Sunday, August 8, 2010

Dressing Preppie

Maybe it was just just an American thing, but has anyone ever dressed Preppie, when you were in boy mode? Some may know this style as Ivy League.

The look seems to have faded in recent years, but I used to do it all the time, back in the 70's and early eighties. Why? Well......because it was the closest thing to a unisex style that I could come up with, once the early 70's hippie unisex styles went out of fashion. As a preppie, I could get away with wearing essentially the same things the preppie girls were wearing, including smart looking pink shirts. Nearly everything of the preppie style, save for the skirts, dresses, and some select sweaters, had a duplicate item in men's wear. Whether it be loafers, crisp looking twill pants, wool sweaters, tweed blazers, and yes, even clogs! Both boys and girls could wear all these things. The only difference was that the girls clothes were a bit more tailored, giving them an even smarter look.

The preppie style still exists, but it seems that only mostly older middle aged suburban types wear it now, and god love them, but a pot bellied, balding fifty plus year old man in khakis and a pink polo shirt, just doesn't inspire a sense of gender liberation.

What sort of things do any of you wear now, when you don't particularly want to be identified as a male, but still cannot present openly as a female? What exactly is the current unisex style, or has the concept of unisex become an anachronism?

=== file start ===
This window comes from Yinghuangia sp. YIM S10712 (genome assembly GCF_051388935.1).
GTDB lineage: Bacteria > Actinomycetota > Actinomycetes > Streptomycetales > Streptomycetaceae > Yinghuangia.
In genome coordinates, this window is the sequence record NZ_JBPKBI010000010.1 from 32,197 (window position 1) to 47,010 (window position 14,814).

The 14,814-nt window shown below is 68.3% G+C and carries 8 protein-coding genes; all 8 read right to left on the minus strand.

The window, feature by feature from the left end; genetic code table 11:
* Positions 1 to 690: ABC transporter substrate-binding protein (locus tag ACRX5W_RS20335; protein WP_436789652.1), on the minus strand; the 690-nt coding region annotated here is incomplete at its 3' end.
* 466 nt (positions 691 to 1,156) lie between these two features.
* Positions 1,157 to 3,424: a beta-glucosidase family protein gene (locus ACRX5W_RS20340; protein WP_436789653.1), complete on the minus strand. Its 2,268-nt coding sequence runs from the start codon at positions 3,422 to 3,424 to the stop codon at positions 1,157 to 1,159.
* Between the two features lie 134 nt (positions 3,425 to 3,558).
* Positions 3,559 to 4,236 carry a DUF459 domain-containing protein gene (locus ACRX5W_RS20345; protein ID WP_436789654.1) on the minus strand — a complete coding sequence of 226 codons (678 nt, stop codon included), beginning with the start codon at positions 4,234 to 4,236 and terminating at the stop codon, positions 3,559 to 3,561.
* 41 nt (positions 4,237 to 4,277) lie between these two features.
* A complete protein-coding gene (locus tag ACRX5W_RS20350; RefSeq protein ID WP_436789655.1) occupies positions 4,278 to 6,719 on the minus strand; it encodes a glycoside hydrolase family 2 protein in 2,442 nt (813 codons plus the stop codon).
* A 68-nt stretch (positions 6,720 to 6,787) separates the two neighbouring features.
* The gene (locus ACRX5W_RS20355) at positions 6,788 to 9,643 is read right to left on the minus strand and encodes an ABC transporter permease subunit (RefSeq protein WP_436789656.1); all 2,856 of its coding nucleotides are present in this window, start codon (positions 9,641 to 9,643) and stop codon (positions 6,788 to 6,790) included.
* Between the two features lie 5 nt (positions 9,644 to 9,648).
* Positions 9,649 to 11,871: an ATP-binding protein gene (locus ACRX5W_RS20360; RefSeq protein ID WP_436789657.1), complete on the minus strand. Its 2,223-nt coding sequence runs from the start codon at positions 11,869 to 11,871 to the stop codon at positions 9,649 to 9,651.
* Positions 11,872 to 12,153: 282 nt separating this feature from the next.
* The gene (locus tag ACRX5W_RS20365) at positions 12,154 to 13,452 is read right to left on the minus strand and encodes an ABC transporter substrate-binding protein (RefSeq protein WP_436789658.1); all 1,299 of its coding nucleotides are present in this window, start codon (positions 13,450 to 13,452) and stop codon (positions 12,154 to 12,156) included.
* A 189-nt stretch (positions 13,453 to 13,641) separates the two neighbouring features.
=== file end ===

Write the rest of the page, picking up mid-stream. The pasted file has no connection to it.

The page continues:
Melissa XX


Claire L Hallam said...

For us cousins on this side of the Atlantic, it took a few moments to recall that term. I was wondering if "Preppie" was a doll in the Barbie range ("Barbie, Ken and Preppie-their androgynous pal!"). Then I remembered, I suppose casual male fashion here is a sort of banal Preppie- chinos, shirt etc. Female fashion has moved back to figure hugging overt femininity, so the Preppie look is now decidedly male if it exists.There doesn't seem to be a common middle look in my age group.
However in the younger and urban quarters there is a "look the same" presentation. Combats and hoodies, and stand around trying to appear menacing. It's not a look that flatters anyone, nor one that fits my wardrobe.

Lucy Melford said...

I suppose that if you are young, you can really get away with wearing almost anything; but older bods must pay some heed to whether they might look ridiculous glammed up like a sixteen year old.